The first thing to remember when thinking, “how much milk should I be pumping?” is that breast pumps can help you express milk, but can never be as an effective nursing baby in the release of milk.
This means that the volume of milk that a baby typically obtain from nursing at your breast is going to be far greater than those obtainable from a breast pump.
After understanding this diversity, then it’s easier to understand how much milk you can relatively pump.
If you are pumping full-time, you can pump as much as 2 ounces for both breast/pumping session. While you can try to pump more, this is what most mothers will be able to produce.
Also, the amount you pump in each session and day to day may be different. So, if you already have a quota you like to meet each day/session, you shouldn’t be surprised if you surpass that or don’t meet it.
This further supports the notion that the milk available to your baby when he/she nurses directly may be significantly more.
Before going into great details about how much you can expect to pump (on average), let’s look at certain things that may affect the amount you can pump.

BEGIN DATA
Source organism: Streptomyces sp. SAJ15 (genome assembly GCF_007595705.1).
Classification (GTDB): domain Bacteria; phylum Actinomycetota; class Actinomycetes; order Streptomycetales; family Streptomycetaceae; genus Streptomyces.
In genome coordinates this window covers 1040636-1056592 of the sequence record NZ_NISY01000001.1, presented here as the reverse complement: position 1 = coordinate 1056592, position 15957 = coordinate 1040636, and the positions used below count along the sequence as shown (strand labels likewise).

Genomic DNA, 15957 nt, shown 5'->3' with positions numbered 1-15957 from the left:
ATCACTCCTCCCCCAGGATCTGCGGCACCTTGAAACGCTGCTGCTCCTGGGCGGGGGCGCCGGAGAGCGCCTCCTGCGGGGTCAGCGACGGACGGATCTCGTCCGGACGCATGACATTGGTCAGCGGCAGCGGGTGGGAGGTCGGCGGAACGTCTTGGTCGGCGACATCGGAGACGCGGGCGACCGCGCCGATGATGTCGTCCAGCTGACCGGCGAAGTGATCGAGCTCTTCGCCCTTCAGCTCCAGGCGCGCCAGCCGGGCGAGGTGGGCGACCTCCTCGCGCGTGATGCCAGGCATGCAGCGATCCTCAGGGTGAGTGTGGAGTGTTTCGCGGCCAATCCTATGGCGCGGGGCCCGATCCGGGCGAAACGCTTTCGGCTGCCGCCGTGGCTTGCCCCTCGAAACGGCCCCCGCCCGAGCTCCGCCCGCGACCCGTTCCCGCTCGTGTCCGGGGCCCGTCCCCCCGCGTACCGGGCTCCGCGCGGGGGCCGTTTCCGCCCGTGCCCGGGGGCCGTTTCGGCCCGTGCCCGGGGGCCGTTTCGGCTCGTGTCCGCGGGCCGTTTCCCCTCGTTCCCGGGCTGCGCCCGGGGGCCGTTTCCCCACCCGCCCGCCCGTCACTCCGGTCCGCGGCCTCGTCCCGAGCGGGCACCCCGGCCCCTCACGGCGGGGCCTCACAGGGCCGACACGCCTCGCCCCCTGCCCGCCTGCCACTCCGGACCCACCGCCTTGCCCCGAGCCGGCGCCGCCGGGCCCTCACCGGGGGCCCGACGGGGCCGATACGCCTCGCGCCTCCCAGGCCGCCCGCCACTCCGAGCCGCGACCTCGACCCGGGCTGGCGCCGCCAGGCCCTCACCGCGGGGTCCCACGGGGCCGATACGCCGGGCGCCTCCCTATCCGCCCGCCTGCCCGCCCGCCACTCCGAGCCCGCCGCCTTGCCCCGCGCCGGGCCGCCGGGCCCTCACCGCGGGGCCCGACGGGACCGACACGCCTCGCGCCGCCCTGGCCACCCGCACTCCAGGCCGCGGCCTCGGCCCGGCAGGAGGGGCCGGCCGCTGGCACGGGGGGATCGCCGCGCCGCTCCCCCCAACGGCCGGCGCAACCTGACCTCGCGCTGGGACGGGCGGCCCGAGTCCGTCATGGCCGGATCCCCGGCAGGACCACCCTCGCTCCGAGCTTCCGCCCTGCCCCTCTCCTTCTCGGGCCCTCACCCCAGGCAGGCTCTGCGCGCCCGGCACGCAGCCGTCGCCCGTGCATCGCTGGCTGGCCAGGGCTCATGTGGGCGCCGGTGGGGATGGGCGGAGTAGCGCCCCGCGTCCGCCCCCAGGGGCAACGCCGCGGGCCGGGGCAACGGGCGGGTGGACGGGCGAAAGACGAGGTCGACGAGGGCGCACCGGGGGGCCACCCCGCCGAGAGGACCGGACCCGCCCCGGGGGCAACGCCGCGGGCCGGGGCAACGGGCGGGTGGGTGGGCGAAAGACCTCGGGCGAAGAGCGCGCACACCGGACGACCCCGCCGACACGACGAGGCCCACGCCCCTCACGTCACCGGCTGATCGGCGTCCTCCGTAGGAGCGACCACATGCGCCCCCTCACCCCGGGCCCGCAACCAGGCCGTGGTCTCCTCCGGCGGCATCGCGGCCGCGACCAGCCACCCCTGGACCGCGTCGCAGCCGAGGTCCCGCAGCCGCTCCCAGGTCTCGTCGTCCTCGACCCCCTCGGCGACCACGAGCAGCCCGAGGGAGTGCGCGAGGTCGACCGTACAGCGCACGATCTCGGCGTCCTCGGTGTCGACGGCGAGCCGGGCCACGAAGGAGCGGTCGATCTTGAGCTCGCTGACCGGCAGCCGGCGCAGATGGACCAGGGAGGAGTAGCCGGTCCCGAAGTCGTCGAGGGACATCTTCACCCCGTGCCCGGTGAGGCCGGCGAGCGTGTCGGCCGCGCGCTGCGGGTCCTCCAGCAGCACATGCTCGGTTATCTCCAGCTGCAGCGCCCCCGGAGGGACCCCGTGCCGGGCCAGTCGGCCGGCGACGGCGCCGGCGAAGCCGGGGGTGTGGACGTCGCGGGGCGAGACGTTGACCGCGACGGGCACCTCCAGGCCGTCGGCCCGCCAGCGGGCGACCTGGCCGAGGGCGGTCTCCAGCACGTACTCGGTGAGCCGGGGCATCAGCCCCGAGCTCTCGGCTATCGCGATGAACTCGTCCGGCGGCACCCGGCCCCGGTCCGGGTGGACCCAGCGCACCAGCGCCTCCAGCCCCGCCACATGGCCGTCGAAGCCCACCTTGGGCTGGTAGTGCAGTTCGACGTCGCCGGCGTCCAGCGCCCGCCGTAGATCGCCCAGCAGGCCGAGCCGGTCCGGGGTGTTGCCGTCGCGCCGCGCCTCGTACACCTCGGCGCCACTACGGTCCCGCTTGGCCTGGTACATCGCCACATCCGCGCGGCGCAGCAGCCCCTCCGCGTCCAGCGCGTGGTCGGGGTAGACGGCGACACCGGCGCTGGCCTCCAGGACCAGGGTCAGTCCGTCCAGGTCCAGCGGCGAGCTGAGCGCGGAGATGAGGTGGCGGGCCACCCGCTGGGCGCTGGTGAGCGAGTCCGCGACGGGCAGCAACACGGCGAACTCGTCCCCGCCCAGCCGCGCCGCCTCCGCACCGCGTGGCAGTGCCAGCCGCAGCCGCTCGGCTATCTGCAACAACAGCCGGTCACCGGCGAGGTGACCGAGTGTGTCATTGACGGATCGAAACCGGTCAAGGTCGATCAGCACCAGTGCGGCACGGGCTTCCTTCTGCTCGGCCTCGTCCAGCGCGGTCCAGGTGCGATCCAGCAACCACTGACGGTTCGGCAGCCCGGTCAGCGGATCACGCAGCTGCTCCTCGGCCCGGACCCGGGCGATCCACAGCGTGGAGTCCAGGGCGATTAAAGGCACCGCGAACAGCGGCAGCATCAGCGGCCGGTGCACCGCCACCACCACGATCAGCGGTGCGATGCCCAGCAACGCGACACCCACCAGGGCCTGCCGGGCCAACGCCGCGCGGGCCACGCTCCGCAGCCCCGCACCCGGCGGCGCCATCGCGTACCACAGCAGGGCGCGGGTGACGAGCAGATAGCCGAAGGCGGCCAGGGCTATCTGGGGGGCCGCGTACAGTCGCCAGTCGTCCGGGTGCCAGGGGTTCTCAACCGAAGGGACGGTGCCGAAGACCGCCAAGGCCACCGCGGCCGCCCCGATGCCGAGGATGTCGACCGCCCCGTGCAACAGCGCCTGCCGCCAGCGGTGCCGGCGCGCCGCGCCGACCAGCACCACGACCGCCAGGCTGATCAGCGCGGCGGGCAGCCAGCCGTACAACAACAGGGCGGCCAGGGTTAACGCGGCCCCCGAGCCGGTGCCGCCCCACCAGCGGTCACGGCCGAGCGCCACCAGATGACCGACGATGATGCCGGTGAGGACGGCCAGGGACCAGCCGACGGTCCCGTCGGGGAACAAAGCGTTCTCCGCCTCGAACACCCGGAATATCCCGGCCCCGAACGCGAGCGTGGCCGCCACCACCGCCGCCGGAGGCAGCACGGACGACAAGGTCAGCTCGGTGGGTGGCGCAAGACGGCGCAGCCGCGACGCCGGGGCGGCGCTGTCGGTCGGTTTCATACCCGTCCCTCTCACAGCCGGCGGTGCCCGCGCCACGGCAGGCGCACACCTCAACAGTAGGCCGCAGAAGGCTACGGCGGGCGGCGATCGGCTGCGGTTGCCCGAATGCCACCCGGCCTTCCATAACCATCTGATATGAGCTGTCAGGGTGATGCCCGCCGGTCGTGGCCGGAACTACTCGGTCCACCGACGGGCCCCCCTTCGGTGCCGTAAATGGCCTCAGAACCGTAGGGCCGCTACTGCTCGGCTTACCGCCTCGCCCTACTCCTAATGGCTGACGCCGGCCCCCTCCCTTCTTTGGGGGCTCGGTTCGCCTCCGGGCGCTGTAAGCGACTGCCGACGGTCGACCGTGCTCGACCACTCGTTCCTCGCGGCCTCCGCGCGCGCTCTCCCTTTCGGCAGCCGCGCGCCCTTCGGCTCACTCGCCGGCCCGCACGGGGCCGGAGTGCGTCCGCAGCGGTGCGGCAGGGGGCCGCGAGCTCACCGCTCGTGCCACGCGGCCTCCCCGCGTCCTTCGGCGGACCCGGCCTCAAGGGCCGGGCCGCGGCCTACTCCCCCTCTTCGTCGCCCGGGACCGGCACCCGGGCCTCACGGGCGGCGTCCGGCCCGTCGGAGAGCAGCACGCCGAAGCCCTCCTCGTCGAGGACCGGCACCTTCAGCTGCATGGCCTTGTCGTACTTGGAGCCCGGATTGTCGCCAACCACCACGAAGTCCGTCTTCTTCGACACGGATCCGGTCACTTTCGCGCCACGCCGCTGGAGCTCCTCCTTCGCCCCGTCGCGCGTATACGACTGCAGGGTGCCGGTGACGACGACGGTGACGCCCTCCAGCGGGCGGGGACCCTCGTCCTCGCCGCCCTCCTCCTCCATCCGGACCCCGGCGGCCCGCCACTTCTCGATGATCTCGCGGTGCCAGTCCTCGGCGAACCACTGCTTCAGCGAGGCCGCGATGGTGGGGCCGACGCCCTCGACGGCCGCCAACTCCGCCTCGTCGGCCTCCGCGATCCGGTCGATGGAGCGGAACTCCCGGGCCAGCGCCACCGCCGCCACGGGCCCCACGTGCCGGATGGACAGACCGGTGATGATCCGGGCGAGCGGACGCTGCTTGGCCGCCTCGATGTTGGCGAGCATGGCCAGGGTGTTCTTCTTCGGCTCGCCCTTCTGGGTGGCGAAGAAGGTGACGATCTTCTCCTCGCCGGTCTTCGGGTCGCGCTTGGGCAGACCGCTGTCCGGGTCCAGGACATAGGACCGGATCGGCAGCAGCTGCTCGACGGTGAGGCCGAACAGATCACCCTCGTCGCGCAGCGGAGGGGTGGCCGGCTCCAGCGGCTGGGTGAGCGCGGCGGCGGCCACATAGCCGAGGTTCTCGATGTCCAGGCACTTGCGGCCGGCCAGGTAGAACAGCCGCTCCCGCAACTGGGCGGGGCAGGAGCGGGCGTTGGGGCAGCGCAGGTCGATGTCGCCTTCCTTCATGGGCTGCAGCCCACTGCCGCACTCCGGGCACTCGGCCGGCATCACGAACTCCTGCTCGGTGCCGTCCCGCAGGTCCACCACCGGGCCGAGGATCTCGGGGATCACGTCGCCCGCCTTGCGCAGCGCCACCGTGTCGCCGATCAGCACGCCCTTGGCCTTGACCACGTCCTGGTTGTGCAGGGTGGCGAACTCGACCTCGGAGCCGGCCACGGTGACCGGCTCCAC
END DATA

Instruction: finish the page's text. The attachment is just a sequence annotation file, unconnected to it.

Factors Affecting the Amount of Milk You Can Pump
Here are a few things you should watch out for:
1. Type of pump.
The first thing to consider is the type of pump you are using. You have to first ensure you’re using the appropriate pump for your purposes.
If your pump is older, it may not be performing optimally. Also, an electric pump is going to be much more effective at helping you express milk than a manual breast pump.
Aside from that, it’s a lot easier to use and control. For that reason, you should look at the equipment you’re going to be using since it’ll affect your production levels.
2. Parts of the pump.
Another possible factor is the parts of the pump. Some parts may need replacement or just not function as required. If you’ve been using some of the parts for a year, for instance, some of them may have lost their power.
As a result, may not perform well. You want to look at these and if possible replace any worn out part.
Your milk supply may reduce if you stop expressing milk for several days. Pumping and expressing milk consistently ensures that you are able to produce milk at the same rate.
However, that may decrease the milk supply once you slow down. For greater milk supply, you should definitely do more nursing or pumping.